Back to work after stoma surgery

Clare

Clare

My managers came to visit me before I had surgery just to check in with me, and they tried to reassure me which helped mentally.

I was off work for just over a year. Mainly because I was off with the flare up of indeterminate colitis for four months, that was even before the surgery. I found that very difficult as I worried all the time about work and being off for so long. Work were always brilliant though and gave me no reason to worry, it is just in my nature.

My managers came to visit me before I had surgery just to check in with me, and they tried to reassure me which helped mentally. I feel very lucky to have good support at work as I know that is not always the case for a lot of people with invisible illnesses.

I then had emergency surgery and many complications so was off work for another six months, three of which I was still in hospital and the rest I had a proctectomy and the recovery from that too. I got paid for some of it but then went on to statutory sick pay, which was hard because it was a lot less than my wages. That stopped and I went on to ESA ( employment support allowance). Not only are you recovering from a very big operation, your income takes a big drop.

During this time I kept in touch with work and had a meeting or two to decide how and when I would return and what they could do for me when I got back. I was a full time assistant manager for an opticians. I made the decision to drop down to a senior optical consultant role and drop a day, but first I had six weeks on phased return, adding an hour or so at a time each week until I got up to my normal time.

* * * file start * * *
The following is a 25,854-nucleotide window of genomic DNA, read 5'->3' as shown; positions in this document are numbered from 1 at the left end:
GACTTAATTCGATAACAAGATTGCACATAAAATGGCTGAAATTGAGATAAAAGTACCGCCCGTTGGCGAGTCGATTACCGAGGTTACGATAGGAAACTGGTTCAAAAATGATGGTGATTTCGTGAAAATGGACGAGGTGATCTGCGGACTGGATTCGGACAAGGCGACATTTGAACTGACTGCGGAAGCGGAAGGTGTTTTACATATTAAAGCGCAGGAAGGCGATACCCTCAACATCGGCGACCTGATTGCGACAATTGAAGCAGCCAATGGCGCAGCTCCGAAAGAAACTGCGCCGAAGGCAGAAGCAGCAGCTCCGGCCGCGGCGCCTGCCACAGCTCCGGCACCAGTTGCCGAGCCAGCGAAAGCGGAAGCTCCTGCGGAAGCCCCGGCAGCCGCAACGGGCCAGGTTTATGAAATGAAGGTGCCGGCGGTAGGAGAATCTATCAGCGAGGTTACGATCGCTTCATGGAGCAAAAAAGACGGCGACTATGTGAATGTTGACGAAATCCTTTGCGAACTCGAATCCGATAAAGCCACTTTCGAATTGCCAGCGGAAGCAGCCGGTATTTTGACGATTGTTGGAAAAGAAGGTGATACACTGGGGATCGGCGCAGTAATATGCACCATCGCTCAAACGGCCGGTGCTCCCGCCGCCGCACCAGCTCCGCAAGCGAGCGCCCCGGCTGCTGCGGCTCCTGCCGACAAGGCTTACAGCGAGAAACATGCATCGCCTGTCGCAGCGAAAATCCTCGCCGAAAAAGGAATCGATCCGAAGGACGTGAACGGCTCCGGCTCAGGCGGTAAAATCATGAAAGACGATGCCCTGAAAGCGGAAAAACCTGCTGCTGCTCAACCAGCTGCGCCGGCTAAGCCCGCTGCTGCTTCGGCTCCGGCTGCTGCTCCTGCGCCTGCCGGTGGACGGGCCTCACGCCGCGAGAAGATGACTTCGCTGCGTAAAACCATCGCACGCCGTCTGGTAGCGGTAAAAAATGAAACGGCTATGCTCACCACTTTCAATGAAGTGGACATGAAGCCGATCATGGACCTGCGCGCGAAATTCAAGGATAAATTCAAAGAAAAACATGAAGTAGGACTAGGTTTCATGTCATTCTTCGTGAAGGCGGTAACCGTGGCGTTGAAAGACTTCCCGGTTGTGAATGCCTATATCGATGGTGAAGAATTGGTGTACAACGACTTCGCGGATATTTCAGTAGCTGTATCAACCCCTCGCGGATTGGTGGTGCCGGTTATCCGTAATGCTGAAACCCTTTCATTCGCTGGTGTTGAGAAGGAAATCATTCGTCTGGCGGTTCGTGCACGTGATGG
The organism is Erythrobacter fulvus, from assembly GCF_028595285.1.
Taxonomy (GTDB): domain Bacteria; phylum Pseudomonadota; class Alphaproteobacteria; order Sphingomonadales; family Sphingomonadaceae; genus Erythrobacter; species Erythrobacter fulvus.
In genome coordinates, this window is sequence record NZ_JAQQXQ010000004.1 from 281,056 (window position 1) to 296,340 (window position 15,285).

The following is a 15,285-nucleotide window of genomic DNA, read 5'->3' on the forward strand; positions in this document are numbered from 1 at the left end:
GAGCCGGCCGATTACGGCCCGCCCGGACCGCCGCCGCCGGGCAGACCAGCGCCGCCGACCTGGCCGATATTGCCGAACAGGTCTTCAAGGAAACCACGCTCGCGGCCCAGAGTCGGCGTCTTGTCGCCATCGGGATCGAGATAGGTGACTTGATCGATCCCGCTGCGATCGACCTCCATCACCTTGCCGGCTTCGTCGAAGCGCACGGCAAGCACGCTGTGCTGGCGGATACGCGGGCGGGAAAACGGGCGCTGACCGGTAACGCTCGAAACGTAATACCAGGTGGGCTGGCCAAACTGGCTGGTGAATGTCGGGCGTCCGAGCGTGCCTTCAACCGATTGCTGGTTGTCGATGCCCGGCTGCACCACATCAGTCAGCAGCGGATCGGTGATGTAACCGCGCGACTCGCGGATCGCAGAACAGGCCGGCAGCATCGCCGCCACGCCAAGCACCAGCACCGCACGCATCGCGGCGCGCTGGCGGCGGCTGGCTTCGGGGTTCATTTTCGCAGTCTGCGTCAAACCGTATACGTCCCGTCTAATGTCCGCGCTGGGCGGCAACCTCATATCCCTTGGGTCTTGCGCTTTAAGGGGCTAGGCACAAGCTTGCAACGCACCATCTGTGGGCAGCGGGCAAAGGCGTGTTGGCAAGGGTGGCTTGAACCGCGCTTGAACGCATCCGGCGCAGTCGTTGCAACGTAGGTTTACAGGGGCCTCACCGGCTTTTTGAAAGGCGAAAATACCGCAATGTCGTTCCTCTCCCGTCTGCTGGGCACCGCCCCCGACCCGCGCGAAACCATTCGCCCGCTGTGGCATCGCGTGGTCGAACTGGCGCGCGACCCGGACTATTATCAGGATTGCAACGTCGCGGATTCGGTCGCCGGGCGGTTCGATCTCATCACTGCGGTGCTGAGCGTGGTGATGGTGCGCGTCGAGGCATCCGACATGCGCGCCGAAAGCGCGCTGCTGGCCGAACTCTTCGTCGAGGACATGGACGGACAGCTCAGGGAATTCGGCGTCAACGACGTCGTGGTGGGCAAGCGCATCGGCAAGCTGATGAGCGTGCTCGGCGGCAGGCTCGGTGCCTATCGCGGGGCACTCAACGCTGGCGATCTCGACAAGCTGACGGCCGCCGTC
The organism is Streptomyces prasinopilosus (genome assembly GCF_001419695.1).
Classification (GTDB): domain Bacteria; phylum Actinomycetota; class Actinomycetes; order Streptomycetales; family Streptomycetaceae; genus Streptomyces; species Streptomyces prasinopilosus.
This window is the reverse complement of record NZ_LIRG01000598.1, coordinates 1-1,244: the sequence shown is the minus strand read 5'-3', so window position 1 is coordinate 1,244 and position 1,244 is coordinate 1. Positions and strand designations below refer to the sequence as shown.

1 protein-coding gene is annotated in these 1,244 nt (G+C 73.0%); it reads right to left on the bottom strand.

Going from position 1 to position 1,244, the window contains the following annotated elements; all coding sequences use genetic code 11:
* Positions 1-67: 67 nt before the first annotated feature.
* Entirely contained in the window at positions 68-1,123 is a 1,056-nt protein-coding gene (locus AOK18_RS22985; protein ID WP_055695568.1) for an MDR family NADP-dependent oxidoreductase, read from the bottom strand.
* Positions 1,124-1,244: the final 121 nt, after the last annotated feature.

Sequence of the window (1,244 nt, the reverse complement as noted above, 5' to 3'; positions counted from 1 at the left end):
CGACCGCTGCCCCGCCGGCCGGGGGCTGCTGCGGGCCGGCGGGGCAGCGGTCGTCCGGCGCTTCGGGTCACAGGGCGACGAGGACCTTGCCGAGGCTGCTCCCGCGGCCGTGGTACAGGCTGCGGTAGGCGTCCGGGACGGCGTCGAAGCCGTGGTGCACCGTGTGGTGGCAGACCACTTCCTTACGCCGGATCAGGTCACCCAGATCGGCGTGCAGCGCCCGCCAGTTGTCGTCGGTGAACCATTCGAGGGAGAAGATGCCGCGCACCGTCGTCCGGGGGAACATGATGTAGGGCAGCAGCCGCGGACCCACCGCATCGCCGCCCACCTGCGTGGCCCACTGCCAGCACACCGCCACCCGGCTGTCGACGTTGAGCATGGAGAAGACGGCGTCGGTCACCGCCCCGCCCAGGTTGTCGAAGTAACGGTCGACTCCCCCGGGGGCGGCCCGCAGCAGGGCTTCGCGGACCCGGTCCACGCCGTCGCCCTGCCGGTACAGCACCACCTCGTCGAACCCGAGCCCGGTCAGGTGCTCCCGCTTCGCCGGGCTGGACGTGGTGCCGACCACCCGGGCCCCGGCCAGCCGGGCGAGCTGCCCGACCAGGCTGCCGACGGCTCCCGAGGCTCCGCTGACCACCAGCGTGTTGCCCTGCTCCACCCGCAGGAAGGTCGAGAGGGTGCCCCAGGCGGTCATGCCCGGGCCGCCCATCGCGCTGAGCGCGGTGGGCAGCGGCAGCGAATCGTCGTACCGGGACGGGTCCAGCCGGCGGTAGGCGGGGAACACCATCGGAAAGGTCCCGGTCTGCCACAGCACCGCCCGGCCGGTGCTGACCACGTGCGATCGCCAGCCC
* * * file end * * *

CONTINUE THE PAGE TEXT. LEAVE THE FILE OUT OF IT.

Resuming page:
I let them know that I may need more time when I go to the toilet, not only to pee the same as everyone else, but to empty and tidy the bag and clean up my leaky perineal sinus, I also need to be able to take a drink of water on to the shop floor. I find this awkward as other staff members would like water too, but I really need it to stay hydrated.

I started back in January this year, and all has gone very well. My colleagues made a fuss of me and because I am very open about the surgery, most of them knew what had happened.
I was pretty tired in the first few months, I wasn’t used to being on my feet all day. The toilets are a little way off the shop floor ,which is a nuisance if I needed a quick get away, luckily so far I have not had an accident with leaks from the stoma. My main issue ,is the leak from the persistent perineal sinus, as I often feel the need to clean up a bit, and change my panty liner.

When I need to go to the toilet I still think some people don’t understand the urgency sometimes and when the bag fills up I feel I want to go quickly just in case. If we are busy I don’t feel I can just go which can be stressful. I don’t want to be considered a moaner or an employee who could be a problem to them so I just carry on and hope for the best. If any employers are reading this, please make sure your employee is ok and not just going along with everything when really they need to know that they are supported with any extra concessions that will help them return to work safely and comfortably.

I have now been back at work for 10 months and feel good. I have kept the four day week and it suits me for now.

You can also follow Clare on her blog.

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4 Responses

  1. Well Clare I see you at work and no one would know you deal with things admirably I’m sure management would never have anything to moan about where you are concerned. I find you totally inspirational I know you are a worrier. Stay as you are Clare Mee. Xxxx

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